The biggest cluster in Korea so far is the fringe Christian sect Shincheonji Church of Jesus –which is not a member of any of the four main Protestant associations. Over 5,000 cases were linked to Shincheonji, making it the epicenter of the country’s first mass outbreak in late February.

Time for reflection

Amid public anger over church-related virus outbreaks, some Korean Protestant associations on Tuesday issued a public apology and urged institutions to move services online.

“We’d like to offer an apology for triggering the wide spread of the virus in the community because of some churches violating the rules,” the United Christian Churches of Korea, another of the country’s biggest associations of Protestant churches, announced in a statement.

The associations also asked member churches to revert back to online services and halt all on-site meetings, gatherings and activities for the next two weeks.

Yet it became evident Thursday that some other churches disagreed with the apology.

The chair of the Communion of Churches in Korea, which represents some 39 conservative churches and 10 religious organizations in Korea, sent out a text message to its members Thursday, informing that it resists the government’s ban on in-person service in the capital region.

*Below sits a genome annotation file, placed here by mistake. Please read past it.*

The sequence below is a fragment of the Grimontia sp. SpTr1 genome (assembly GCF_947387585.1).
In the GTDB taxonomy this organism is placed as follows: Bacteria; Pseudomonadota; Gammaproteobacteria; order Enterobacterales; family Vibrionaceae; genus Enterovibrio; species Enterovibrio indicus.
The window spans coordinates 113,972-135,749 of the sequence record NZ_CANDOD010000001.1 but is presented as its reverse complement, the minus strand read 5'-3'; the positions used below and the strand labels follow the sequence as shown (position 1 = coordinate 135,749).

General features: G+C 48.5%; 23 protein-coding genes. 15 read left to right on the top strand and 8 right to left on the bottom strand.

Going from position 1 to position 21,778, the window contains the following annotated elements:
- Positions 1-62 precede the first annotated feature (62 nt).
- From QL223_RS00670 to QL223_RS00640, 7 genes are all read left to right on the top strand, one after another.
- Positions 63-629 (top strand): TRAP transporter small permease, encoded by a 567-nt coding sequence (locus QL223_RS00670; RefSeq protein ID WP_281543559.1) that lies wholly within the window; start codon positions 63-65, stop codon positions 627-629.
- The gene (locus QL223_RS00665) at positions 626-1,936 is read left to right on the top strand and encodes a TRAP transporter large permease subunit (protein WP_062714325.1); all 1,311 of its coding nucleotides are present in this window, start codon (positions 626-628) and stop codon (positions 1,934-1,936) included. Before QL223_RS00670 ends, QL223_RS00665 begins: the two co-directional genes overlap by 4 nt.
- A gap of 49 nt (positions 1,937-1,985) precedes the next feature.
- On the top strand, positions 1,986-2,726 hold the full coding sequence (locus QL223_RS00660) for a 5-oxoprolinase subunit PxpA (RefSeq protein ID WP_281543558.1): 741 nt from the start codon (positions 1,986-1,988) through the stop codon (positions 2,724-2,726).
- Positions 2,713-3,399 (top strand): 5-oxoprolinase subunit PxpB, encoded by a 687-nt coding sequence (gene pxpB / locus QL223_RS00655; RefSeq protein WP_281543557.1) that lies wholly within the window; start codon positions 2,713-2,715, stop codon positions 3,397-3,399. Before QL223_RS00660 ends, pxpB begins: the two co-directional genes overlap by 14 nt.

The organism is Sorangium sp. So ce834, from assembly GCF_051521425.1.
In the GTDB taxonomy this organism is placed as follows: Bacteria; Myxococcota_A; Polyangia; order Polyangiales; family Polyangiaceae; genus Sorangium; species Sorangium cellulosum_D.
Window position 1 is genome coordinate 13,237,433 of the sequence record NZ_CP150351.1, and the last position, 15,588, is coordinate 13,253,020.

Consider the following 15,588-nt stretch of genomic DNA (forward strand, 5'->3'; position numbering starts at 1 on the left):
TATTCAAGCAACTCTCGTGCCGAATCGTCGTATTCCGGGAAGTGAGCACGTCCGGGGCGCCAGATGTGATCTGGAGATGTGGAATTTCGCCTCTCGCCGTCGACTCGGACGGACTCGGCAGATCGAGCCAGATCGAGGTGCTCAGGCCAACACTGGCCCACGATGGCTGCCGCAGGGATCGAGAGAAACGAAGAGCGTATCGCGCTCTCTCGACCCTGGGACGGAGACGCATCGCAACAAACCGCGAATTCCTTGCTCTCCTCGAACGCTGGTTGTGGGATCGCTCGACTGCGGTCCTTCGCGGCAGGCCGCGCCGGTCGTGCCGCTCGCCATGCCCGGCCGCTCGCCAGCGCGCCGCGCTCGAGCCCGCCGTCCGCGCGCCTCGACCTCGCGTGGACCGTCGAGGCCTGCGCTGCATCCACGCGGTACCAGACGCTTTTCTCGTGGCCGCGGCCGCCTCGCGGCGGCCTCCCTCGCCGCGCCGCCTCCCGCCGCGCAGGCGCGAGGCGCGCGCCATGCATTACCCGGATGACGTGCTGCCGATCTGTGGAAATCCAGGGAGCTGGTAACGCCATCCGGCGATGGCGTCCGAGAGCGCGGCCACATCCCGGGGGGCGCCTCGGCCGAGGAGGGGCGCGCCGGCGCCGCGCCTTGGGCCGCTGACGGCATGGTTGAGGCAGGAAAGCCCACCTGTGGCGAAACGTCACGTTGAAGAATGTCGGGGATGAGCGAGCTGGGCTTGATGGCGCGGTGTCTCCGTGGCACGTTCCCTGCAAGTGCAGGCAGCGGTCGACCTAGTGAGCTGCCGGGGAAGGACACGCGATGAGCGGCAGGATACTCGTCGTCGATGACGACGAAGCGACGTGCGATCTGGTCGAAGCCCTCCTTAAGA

“All churches will focus on virus control by closely following the government’s sanitary guidelines, but we cannot stop our life-like services,” read the message written under its President Rev. Kwon Tae-jin. The group later said it was sent by error and that the association will cooperate with disease control authorities.

Some activists are calling for the Korean Protestant church to consider a major overhaul of its whole system. They believe now is the opportunity for the Christian community to focus on faith and care for the community, rather than searching for the wealth and prosperity of their own individual churches.

“Korean churches have come far, and it might be difficult to return where they were before,” said Pang In-sung, a pastor serving as a senior counsel for Protest 2002, an activist group for the Christian community.

“But this virus outbreak is raising administrative and moral issues that the Protestant community has ignored for years. We should not take this lightly.”

Pang argued that churches should now focus on finding new ways to stay stable without relying too much on the size of the membership base. He believes that churches and pastors will find ways to thrive and prosper while caring about the virus outbreak and rely less on in-person services and gatherings.

“It’s probably clear by now that gathering inside the physical church building is not the best solution,” he added. “Churches and their leaders should contemplate on how to care for the community and communicate well with their members with or without the virus.”

By Ko Jun-tae (